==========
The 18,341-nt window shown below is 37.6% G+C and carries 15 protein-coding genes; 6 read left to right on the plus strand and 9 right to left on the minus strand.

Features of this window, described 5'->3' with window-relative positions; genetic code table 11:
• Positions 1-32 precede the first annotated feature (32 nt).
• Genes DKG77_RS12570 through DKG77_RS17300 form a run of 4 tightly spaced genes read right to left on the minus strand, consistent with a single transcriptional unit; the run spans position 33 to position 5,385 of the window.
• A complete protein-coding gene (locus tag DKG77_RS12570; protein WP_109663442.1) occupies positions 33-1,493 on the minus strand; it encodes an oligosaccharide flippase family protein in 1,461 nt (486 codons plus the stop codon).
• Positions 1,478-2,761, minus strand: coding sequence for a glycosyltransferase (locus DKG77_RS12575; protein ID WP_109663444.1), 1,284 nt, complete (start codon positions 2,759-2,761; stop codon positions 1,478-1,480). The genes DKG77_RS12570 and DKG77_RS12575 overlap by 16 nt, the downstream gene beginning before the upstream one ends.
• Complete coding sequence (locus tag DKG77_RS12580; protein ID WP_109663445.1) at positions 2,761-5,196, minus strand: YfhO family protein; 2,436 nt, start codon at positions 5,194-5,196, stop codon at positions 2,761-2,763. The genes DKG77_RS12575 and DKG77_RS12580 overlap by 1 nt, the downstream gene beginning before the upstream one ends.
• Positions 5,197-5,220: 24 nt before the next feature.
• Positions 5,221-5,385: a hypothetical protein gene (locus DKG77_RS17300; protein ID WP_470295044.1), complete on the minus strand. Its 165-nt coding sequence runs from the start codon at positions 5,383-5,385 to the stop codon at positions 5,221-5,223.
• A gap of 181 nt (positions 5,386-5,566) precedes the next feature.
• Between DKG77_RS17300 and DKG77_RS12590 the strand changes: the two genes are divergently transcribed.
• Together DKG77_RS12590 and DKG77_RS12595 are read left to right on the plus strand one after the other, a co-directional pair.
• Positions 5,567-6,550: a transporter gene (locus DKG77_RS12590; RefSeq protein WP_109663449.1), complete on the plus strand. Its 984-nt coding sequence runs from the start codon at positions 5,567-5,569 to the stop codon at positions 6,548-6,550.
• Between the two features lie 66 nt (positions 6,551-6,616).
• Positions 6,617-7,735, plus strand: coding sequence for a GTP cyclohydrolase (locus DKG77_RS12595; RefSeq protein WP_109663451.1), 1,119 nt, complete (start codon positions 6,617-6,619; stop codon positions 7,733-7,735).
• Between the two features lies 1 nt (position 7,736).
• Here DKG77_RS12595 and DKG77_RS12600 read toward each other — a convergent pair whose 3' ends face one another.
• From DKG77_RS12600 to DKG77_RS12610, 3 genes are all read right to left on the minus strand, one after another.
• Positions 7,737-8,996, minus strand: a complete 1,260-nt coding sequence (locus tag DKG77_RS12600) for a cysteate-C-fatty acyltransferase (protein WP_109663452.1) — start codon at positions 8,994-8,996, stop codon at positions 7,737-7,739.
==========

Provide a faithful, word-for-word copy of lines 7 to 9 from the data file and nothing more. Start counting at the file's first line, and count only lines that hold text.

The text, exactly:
• Complete coding sequence (locus tag DKG77_RS12580; protein ID WP_109663445.1) at positions 2,761-5,196, minus strand: YfhO family protein; 2,436 nt, start codon at positions 5,194-5,196, stop codon at positions 2,761-2,763. The genes DKG77_RS12575 and DKG77_RS12580 overlap by 1 nt, the downstream gene beginning before the upstream one ends.
• Positions 5,197-5,220: 24 nt before the next feature.
• Positions 5,221-5,385: a hypothetical protein gene (locus DKG77_RS17300; protein ID WP_470295044.1), complete on the minus strand. Its 165-nt coding sequence runs from the start codon at positions 5,383-5,385 to the stop codon at positions 5,221-5,223.